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The Financial Impact of Alzheimer’s Disease

The Financial Impact of Alzheimer’s Disease

<!–[CDATA[Every year November is designated as National Alzheimer’s Month. One of the goals in establishing our Senior Care Blog for Indiana was to help raise awareness of issues affecting caregivers and older adults.


Earlier this year, the Alzheimer’s Association released the 2015 Alzheimer’s Disease Facts and Figures Report. This comprehensive study looked at how the disease impacts families on a variety of fronts. The financial impact of Alzheimer’s is one.

Here’s what we know:

  • In 2014, friends and loved ones of people with Alzheimer’s and related forms of dementia provided an estimated 17.9 billion hours of unpaid care.
  • The unpaid care is valued at $217.7 billion. That figure equates to 46% of the net value of Walmart sales in 2013 and almost eight times the total revenue for McDonald’s restaurants in 2013.
  • Approximately two-thirds of primary family caregivers are women. 34% of them are age 65 or older.
  • An estimated 250,000 children and young adults help care for a loved one with dementia.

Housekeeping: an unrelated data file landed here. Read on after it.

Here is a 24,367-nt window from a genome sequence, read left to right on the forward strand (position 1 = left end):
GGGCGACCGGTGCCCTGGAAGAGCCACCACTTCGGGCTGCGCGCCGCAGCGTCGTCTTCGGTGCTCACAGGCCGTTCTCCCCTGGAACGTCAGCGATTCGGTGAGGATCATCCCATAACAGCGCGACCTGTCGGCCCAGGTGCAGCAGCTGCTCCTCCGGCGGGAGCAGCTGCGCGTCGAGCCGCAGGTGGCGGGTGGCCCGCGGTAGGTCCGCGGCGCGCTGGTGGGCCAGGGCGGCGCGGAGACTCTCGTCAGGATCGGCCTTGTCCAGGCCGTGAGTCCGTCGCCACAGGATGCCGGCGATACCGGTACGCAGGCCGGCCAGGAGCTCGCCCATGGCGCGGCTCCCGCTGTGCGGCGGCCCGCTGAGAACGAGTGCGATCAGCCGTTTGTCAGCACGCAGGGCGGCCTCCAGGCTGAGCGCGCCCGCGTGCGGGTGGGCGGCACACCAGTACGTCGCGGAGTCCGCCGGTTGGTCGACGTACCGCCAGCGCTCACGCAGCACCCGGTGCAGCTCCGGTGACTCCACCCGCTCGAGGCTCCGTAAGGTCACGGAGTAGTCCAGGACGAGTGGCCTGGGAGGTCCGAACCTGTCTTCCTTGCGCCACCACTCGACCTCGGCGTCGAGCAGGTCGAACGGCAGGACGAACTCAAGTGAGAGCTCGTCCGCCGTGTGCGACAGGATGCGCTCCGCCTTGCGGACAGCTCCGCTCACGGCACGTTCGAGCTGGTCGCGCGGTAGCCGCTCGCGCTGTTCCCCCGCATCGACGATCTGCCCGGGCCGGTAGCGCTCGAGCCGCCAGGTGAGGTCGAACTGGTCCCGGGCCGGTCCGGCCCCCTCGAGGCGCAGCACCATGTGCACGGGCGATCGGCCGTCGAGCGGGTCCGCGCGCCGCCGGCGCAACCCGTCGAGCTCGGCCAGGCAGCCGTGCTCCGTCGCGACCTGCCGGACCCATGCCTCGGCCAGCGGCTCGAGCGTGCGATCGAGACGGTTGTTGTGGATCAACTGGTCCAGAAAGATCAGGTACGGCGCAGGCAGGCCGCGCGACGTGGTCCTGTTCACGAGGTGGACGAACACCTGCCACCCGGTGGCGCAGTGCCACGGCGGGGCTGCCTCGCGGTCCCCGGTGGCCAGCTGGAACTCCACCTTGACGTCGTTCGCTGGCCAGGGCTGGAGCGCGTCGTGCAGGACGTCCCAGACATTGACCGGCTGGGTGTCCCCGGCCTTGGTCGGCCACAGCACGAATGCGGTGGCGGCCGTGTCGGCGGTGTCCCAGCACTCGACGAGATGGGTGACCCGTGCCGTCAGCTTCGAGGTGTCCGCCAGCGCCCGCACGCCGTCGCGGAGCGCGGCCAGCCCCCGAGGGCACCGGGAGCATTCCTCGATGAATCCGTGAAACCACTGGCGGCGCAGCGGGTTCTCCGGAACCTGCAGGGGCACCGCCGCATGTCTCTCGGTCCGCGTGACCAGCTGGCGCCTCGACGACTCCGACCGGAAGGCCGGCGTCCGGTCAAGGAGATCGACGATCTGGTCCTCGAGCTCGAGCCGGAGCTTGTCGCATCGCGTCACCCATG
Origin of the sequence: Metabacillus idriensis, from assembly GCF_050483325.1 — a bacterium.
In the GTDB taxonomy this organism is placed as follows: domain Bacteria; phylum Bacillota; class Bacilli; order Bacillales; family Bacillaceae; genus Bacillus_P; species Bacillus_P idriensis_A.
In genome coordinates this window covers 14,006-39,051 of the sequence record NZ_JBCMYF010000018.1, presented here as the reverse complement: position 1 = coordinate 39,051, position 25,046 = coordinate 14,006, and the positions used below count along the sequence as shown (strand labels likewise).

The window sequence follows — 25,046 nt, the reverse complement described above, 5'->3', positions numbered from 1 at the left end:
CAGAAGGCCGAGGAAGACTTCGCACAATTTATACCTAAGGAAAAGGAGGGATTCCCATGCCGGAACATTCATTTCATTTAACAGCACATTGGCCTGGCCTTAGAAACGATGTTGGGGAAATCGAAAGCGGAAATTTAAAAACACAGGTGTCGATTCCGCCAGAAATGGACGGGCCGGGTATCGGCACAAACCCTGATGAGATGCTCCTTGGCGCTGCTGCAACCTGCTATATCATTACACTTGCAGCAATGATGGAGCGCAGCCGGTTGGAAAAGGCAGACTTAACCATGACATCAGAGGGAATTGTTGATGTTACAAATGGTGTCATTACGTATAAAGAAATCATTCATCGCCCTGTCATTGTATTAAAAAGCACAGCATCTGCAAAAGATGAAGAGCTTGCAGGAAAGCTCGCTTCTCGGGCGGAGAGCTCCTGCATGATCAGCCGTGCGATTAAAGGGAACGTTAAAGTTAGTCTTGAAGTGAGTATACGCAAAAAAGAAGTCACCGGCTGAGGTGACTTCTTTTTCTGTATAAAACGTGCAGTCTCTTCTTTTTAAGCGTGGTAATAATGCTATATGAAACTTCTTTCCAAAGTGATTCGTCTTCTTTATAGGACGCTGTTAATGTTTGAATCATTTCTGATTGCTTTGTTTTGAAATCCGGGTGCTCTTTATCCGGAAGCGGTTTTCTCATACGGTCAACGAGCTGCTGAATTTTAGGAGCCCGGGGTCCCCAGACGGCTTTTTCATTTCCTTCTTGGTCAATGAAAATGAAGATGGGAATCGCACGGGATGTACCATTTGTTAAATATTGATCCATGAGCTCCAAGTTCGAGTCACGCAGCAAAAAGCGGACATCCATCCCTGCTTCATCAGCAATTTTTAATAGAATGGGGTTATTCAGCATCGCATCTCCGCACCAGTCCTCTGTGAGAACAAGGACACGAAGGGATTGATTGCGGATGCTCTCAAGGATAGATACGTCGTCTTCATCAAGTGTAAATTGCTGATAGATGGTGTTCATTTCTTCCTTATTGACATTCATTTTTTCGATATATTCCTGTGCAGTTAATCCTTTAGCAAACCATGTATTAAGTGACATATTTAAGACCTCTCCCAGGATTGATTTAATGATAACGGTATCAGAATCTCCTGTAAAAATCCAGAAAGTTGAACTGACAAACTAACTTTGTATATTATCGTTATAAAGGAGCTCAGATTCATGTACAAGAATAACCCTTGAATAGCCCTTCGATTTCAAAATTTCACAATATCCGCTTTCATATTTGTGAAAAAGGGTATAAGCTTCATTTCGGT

• 41% of caregivers have a combined household income of less than $50,000.
  • Because of the physical and emotional demands of caregiving, dementia caregivers racked up $9.7 billion in additional health care costs of their own in 2014.
  • In 2015, the direct costs of caring for people with Alzheimer’s in this country are projected to be about $226 billion. Half of those costs will be covered by Medicare.
  • Medicare spends three times more money on people over the age 65 who have Alzheimer’s and related forms dementias than for seniors who don’t. For Medicaid, the rate is 19 times higher.
  • Nearly one in every five Medicare dollars is spent on people with dementia. By 2050 that number is expected to climb to one in every three dollars.

What can you do to help?

Become an advocate.

The Alzheimer’s Association has a variety of opportunities in which you can become involved. Whether it is for a few hours a month or a day a week, you can help in the fight against this disease.

Another organization to consider supporting is the Alzheimer’s Foundation of America. They host a variety of events and programs to support people with Alzheimer’s disease and their caregivers including Memory Screening Week in early November.

If you have questions about Alzheimer’s or are concerned about your ability to keep a loved one with the disease safe at home, we encourage you to call the Five Star Senior Living closest to your home. Our caregivers will be happy to help!

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